Features

Calculus-Sampling

Dairy consumption in Neolithic Britain

A recent study has identified the first direct evidence of milk consumption by humans anywhere in the world, by analysing the teeth of Neolithic individuals from Britain.

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Galloway Hoard’s Anglo-Saxon ‘owner’ identified?

Further investigation into the contents of one of the most significant Viking-Age hoards found in Scotland has revealed a man’s name etched onto one of the objects. Discovered in Galloway in 2014, the cache was buried at the start of the 10th century and consists of over 100 objects of silver, gold, and other material.

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Life at Roman Ipplepen

The eighth and final season of excavation at the Roman settlement of Ipplepen in Devon has revealed more information about daily life at the site – including a quantity of 4th-century cattle bones, which provide insights into inhabitants butchering and selling meat

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Excavating myths and monsters

In 2017, part of a 1,700-year-old mosaic richly decorated with scenes from Classical mythology was excavated during a community project at Boxford, Berkshire. Two years on, its entire surface has been revealed. Anthony Beeson explores the stories behind its sophisticated motifs.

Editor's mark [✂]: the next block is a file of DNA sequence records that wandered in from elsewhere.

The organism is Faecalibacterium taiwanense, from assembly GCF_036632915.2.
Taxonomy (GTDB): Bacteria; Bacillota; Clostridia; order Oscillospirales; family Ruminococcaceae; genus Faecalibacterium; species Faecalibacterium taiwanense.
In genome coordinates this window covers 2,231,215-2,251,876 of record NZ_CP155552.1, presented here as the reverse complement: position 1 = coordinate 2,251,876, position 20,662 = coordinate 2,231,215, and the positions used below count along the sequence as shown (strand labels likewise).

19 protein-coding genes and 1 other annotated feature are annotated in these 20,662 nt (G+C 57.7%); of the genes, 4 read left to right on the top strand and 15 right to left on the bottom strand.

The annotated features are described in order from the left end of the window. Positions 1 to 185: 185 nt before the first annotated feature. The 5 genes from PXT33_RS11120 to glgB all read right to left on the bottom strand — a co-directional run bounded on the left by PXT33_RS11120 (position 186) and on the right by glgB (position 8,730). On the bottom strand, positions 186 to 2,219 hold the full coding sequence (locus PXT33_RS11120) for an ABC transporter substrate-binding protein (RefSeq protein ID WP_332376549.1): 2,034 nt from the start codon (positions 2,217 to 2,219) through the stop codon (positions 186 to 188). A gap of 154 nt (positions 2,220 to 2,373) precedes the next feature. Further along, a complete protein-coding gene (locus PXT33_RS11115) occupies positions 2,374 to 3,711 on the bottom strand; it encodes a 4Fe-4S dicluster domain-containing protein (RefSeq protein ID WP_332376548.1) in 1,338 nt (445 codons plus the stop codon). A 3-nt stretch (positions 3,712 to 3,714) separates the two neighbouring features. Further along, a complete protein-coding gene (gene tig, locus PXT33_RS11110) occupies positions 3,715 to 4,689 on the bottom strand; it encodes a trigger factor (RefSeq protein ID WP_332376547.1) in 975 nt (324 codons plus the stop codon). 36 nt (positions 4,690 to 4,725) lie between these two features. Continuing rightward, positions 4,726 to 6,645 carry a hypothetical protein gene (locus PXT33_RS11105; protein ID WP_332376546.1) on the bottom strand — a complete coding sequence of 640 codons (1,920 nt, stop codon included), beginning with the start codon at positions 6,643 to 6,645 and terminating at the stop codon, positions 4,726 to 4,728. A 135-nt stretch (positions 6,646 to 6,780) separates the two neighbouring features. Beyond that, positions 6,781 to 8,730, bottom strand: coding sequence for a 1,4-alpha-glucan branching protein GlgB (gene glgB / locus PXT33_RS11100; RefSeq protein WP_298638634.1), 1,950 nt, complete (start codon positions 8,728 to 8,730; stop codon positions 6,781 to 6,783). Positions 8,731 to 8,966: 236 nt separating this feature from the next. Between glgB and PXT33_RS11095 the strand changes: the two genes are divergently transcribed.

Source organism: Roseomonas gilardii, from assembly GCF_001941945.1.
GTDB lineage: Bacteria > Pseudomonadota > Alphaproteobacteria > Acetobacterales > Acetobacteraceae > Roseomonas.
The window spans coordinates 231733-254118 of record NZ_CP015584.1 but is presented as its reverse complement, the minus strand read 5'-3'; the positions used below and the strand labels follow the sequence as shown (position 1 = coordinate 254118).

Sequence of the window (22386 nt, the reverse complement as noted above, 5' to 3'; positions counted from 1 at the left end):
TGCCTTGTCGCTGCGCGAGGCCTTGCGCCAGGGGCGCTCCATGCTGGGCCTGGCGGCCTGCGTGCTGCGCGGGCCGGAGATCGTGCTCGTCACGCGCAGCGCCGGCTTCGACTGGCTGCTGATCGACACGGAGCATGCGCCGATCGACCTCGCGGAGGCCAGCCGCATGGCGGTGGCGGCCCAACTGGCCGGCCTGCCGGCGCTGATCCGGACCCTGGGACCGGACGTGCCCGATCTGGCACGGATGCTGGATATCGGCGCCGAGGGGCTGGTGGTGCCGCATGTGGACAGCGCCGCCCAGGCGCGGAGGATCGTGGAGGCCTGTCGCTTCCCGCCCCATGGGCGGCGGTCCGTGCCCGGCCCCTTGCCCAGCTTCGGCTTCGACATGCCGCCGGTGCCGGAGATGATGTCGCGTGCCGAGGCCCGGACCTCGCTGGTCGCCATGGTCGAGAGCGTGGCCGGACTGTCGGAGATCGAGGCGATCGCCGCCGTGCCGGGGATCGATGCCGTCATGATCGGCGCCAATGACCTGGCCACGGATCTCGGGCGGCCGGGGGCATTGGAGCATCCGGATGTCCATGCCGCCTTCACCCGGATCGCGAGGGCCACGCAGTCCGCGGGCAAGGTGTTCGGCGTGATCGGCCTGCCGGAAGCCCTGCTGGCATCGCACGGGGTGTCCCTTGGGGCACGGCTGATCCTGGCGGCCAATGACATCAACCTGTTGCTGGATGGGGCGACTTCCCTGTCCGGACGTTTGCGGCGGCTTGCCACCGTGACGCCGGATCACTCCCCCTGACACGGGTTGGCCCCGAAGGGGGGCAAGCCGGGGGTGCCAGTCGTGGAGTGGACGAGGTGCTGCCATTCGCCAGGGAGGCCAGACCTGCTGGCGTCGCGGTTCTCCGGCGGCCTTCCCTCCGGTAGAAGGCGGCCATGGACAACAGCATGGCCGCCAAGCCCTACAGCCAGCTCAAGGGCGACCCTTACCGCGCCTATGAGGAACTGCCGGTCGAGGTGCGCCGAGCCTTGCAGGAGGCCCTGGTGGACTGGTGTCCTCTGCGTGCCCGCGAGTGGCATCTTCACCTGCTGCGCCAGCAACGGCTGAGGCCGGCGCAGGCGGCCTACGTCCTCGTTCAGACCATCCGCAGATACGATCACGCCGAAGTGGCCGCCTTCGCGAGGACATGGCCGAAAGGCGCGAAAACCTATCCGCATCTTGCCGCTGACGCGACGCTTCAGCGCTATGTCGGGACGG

Fan

Excavating the CA archive: Roman villas – part 1

This latest column from Joe Flatman looks at CA’s coverage of Roman villas. He explores their presence in the magazine from the very first issue, with examples ranging from the well-known to the more obscure.

Must-Farm-Excavation

Science Notes – Parasites and poo at Must Farm

In this month’s ‘Science Notes’, we dive into the world of palaeoparasitology, and examine what the study of faecal matter can tell us about human health and behaviour in the past. While we may not like to acknowledge it, humans play host to a large number of parasites. Which parasites affect us and how they influence our health, however, can vary wildly based on our diet, living conditions, and other environmental factors.

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Summer of finds on Lindisfarne

From rings and rare Anglo-Saxon namestones, to coins and a medieval oven, this year’s excavation on Lindisfarne has provided a new glimpse at life on the island before, during, and after the 8th-century Viking raid that struck its monastic community.

Pensarn-Beach

Shipwreck found at Pensarn Beach

Extreme weather has exposed the wreck of a ship, believed to have sunk 150 years ago off the coast of North Wales. Storms in July at Pensarn Beach, Abergele, removed the sandbanks covering the wreck, revealing the ship lying on its keel near a tidal pond in an area known as ‘Abergele Roads’. The lower […]

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